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Sedimentary Rocks - What is Weathering and Erosion?

Where do Sediments Come From?

Sediments have come from the weathering and erosion of
surface rocks. The original surface rocks were igneous rocks
formed from the cooling of molten magma.
Surface rocks today are igneous, sedimentary or metamorphic.

What is Weathering?

Weathering breaks a rock down into small pieces.
The two main processes are exfoliation and freeze-thaw weathering.

What is Exfoliation?

Exfoliation occurs when rocks are heated and expand in the
heat of the day and then cool and contract in the cold of night.
The expansion and contraction makes thin slithers of rock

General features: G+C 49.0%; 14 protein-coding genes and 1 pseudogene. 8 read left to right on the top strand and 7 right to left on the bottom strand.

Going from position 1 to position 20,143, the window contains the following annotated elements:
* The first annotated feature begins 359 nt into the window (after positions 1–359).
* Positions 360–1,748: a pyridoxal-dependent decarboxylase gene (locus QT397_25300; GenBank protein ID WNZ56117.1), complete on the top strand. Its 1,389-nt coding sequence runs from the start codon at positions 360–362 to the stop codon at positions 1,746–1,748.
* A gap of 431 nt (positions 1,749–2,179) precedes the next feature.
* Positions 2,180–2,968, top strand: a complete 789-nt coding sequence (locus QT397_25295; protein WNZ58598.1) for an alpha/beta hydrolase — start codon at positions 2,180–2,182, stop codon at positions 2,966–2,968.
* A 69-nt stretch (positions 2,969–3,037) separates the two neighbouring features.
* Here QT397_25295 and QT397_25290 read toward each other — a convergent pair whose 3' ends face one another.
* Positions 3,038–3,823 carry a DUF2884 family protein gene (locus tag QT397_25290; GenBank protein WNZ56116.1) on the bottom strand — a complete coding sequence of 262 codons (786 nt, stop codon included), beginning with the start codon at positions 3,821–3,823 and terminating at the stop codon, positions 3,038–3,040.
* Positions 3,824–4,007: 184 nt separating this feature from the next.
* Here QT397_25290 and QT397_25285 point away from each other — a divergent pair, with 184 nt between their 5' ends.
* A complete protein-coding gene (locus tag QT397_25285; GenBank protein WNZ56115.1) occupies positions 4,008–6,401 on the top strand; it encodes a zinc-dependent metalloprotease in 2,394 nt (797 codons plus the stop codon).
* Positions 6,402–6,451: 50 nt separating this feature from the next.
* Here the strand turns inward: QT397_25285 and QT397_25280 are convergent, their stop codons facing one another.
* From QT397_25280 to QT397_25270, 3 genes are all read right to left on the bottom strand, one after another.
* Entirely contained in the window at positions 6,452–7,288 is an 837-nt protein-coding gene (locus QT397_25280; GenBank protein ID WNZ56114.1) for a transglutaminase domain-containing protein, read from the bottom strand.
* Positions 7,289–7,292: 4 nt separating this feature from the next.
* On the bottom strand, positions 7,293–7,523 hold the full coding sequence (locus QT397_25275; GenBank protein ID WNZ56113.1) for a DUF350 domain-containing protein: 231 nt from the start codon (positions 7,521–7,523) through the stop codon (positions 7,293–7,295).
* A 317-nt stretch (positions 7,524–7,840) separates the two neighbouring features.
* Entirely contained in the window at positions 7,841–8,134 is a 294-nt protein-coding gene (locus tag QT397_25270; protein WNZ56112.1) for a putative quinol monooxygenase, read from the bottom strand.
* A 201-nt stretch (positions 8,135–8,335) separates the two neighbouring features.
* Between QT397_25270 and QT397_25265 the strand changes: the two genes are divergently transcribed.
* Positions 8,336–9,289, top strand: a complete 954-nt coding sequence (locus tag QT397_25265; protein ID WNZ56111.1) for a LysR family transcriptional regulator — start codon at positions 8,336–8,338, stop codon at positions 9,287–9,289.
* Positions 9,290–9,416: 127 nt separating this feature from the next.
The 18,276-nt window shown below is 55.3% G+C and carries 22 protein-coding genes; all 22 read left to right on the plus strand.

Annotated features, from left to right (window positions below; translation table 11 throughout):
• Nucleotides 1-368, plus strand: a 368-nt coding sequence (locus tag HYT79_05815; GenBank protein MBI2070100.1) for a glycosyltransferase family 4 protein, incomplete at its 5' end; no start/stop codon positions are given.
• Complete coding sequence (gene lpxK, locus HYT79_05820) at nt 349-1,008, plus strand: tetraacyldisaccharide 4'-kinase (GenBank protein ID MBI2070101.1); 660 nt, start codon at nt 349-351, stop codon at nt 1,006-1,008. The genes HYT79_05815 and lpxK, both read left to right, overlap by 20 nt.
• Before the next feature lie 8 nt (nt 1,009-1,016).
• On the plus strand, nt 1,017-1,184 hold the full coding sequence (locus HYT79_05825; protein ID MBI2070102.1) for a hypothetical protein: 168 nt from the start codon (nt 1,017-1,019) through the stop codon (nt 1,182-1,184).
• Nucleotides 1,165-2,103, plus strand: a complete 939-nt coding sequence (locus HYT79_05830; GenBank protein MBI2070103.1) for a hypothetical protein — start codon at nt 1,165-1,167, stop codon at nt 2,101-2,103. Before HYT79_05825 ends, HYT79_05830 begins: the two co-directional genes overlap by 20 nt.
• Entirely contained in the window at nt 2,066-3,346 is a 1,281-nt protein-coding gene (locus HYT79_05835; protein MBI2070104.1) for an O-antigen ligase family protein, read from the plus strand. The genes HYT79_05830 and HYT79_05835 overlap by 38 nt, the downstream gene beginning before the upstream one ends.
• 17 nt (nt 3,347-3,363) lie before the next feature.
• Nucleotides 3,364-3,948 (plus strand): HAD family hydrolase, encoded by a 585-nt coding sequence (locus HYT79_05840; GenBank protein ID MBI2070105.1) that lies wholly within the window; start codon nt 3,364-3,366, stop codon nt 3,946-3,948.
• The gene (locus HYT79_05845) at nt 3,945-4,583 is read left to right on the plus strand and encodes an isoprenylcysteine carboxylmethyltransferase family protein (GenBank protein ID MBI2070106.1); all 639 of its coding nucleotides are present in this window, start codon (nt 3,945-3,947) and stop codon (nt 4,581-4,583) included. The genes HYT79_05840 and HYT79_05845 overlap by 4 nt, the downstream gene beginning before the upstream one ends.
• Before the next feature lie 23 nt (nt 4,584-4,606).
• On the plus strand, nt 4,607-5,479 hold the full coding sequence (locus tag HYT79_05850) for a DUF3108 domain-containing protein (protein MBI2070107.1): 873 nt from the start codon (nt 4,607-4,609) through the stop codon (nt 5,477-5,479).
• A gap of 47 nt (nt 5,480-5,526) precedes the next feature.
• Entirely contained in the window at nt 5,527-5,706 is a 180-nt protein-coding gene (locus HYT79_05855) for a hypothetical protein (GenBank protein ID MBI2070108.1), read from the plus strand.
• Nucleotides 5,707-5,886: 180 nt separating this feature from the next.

tend to flake off the surface, and these flakes can then be
broken further into tiny pieces. Think of exfoliation as flaking.

What is Freeze-Thaw Weathering?

Freeze-thaw weathering occurs when water gets into cracks in rock
and then freezes (below 0 °C) in cold weather.
Water expands when it freezes and turns to ice,
and the expansion can cause the rock to split and fragment.
In warmer weather (above 0 °C) the ice melts (called thawing),
and new cracks are exposed allowing the process to repeat itself.

What is Erosion?

Erosion is a slow process of wearing away weathered rock
by the action of the wind, rivers and waves.
All rocks would have been worn down flat to sea level long ago
if hills and mountains were not constantly being
formed by the movement of plate tectonics. See the rock cycle.

What happens to the
small pieces of rock after weathering and erosion?

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